Caroline Pidgeon writes…Why open government is good government and why it is time to defend the freedom of information act

The announcement this Summer that Ministers are now seeking to ‘review’ the freedom of information act had a most depressing ring to it.

For a start any fundamental review of freedom of information (FOI) legislation is hardly necessary. Just three years ago the cross party House of Commons Justice Committee, chaired by Alan Beith, carried out an extensive investigation into the operations of the Act.  It reported that: “The Freedom of Information Act has been a significant enhancement of our democracy. Overall our witnesses agreed that the Act was working well. The right to access information has improved openness, transparency and accountability.”

Few pieces of legislation get that kind of endorsement.

Indeed the Justice Committee not only defended the Act but also highlighted where it should be strengthened. For example it criticised public authorities that kick requests into the long grass by holding interminable internal reviews.

So why, once again, is this useful and much needed legislation, potentially under threat by a review that is merely looking at proposals to weaken the Act?

One explanation is that there are myths about the Act which keep resurfacing, often peddled by people who simply dislike the overall concept of open government.

The first myth is the claim that the Act is an incredibly expensive burden for local councils and other public bodies.

Yes, the act does come with some costs, but as the Justice Committee so clearly stated some of the costs are often self imposed. The committee robustly stated: “Evidence from our witnesses suggests that reducing the cost of freedom of information can be achieved if the way public authorities deal with requests is well-thought through. This requires leadership and focus by senior members of public organisations. Complaints about the cost of freedom of information will ring hollow when made by public authorities which have failed to invest the time and effort needed to create an efficient freedom of information scheme.”

Moreover, it should be added that in some cases the release of information through FOI requests saves public money, in some cases huge amounts of money.

The second big myth about the FOI legislation is the claim it undermines a “safe space” for policy development.  Perhaps not surprisingly Tony Blair is the leading proponent of this claim.

At present section 35 of the Act allows the withholding of policy development work private office communications and letters between ministers.  Section 36 allow ministers to withhold other information as well which would undermine safe space of discussion.

However, for some people these provisions simply are not enough.  They detest that there is a public interest test attached to these provisions.

Once again, let’s look back at what the Justice Committee revealed. Its verdict could not be clearer, stating: “We do not believe that there has been any general harmful effect at all on the ability to conduct business in the public service, and in our view the additional burdens are outweighed by the benefits.”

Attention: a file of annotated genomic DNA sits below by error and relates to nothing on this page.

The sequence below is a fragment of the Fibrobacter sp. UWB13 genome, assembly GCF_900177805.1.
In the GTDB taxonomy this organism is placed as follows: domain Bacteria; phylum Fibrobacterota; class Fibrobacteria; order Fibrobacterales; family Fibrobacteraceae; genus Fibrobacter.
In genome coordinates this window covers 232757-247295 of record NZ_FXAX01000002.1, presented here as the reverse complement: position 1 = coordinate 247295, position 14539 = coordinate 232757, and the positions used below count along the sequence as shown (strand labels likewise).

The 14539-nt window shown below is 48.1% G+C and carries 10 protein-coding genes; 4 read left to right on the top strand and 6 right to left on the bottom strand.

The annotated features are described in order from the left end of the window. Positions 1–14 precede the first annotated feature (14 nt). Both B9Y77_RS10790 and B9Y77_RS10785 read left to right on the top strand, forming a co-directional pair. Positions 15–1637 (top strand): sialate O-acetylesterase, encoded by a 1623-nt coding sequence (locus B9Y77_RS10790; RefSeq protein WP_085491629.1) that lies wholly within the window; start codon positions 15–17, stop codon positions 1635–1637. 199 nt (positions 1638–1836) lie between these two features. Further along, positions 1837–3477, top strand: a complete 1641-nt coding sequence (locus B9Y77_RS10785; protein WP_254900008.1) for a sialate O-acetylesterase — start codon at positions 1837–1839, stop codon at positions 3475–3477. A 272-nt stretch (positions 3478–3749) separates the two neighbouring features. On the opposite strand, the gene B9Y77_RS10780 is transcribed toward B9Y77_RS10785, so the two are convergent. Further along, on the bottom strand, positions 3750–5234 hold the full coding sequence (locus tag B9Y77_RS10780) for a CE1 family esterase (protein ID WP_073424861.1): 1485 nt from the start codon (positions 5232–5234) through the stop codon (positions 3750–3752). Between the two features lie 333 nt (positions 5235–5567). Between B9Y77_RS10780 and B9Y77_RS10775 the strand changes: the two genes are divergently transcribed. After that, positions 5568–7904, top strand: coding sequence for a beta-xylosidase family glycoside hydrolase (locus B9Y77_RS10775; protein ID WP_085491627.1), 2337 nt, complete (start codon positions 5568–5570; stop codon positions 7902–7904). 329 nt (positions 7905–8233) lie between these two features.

I suggest that instead of putting the Act under scrutiny we should start now putting its critics under the microscope.

We need stronger, not weaker legislation as I argued last year on Lib Dem Voice. Simon Hughes’ subsequent success in getting Network Rail included under the law’s remit, was an important step forward, but quite frankly we still need to go much further in ensuring far more public organisations are covered. Organisations that also receive significant public funding, such as train operating companies and major contractors to the public sector should also be included within its remit.

It is hard to exaggerate some of the beneficial effects that have flowed from freedom of information legislation.  It has exposed waste, incompetence and neglect of vulnerable people, including for example the record of so many children in local authority care  who go missing each year.

The daily media coverage and scrutiny of many public bodies would be emasculated if we now weakened our FOI legislation. If you need convincing just look at how many important news stories the Guardian  used  FOI requests in just the first two years of the legislation’s existence.  More recently we have discovered the huge cover up within central government over the real levels of pollution created by diesel engines. And don’t for one minute think the legislation is only used by national media outlets – it is equally vital for local newspapers, not to mention many small campaigning groups.

Defending FOI legislation should be an issue that should unite each and every Liberal Democrat. We should all be using the legislation and defending it.

I hope this briefing from the Campaign for Freedom of Information is useful in the battle we must now face.

 

* Caroline Pidgeon is the Liberal Democrat London Assembly Member and chair of the London Assembly Transport Committee

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3 Comments

  • Antony Hook 24th Sep '15 - 4:06pm

    Caroline is entirely right about this.

    FoI is under threat and any curb on it disempowers the public.

  • Richard Underhill 25th Sep '15 - 9:44pm

    Caroline Pidgeon made a good speech at conference. her interview with the BBC Sunday Politics is available on Freesat, which means that the viewer does not need to live in London. The whole of the south east is affected by these issues in ther same way that air pollution from the continent affects Bournemouth (UKIP notwithstanding).

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